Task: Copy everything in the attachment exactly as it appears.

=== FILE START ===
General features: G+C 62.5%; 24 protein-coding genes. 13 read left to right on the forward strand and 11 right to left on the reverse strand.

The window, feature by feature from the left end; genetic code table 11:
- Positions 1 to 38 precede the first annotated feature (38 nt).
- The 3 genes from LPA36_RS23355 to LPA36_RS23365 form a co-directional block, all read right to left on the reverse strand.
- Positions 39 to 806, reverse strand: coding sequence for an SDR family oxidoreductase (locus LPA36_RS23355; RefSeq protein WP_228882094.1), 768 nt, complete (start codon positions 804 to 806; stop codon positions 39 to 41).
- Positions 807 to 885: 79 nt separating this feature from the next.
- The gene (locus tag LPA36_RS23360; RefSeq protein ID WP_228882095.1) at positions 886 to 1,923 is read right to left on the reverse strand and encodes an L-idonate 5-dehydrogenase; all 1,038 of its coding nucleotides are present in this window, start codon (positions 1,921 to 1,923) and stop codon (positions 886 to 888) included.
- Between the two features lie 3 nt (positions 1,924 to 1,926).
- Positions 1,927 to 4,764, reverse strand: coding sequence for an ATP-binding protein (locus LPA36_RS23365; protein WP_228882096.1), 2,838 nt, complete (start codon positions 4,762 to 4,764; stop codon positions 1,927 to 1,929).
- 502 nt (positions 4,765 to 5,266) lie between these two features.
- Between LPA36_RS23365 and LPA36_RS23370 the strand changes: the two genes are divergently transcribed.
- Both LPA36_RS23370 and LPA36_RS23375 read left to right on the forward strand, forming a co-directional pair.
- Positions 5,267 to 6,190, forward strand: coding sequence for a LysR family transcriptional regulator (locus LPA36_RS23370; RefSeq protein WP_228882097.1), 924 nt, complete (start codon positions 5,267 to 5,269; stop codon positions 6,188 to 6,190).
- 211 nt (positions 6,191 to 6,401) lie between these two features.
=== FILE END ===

General features: G+C 62.5%; 24 protein-coding genes. 13 read left to right on the forward strand and 11 right to left on the reverse strand.

The window, feature by feature from the left end; genetic code table 11:
- Positions 1 to 38 precede the first annotated feature (38 nt).
- The 3 genes from LPA36_RS23355 to LPA36_RS23365 form a co-directional block, all read right to left on the reverse strand.
- Positions 39 to 806, reverse strand: coding sequence for an SDR family oxidoreductase (locus LPA36_RS23355; RefSeq protein WP_228882094.1), 768 nt, complete (start codon positions 804 to 806; stop codon positions 39 to 41).
- Positions 807 to 885: 79 nt separating this feature from the next.
- The gene (locus tag LPA36_RS23360; RefSeq protein ID WP_228882095.1) at positions 886 to 1,923 is read right to left on the reverse strand and encodes an L-idonate 5-dehydrogenase; all 1,038 of its coding nucleotides are present in this window, start codon (positions 1,921 to 1,923) and stop codon (positions 886 to 888) included.
- Between the two features lie 3 nt (positions 1,924 to 1,926).
- Positions 1,927 to 4,764, reverse strand: coding sequence for an ATP-binding protein (locus LPA36_RS23365; protein WP_228882096.1), 2,838 nt, complete (start codon positions 4,762 to 4,764; stop codon positions 1,927 to 1,929).
- 502 nt (positions 4,765 to 5,266) lie between these two features.
- Between LPA36_RS23365 and LPA36_RS23370 the strand changes: the two genes are divergently transcribed.
- Both LPA36_RS23370 and LPA36_RS23375 read left to right on the forward strand, forming a co-directional pair.
- Positions 5,267 to 6,190, forward strand: coding sequence for a LysR family transcriptional regulator (locus LPA36_RS23370; RefSeq protein WP_228882097.1), 924 nt, complete (start codon positions 5,267 to 5,269; stop codon positions 6,188 to 6,190).
- 211 nt (positions 6,191 to 6,401) lie between these two features.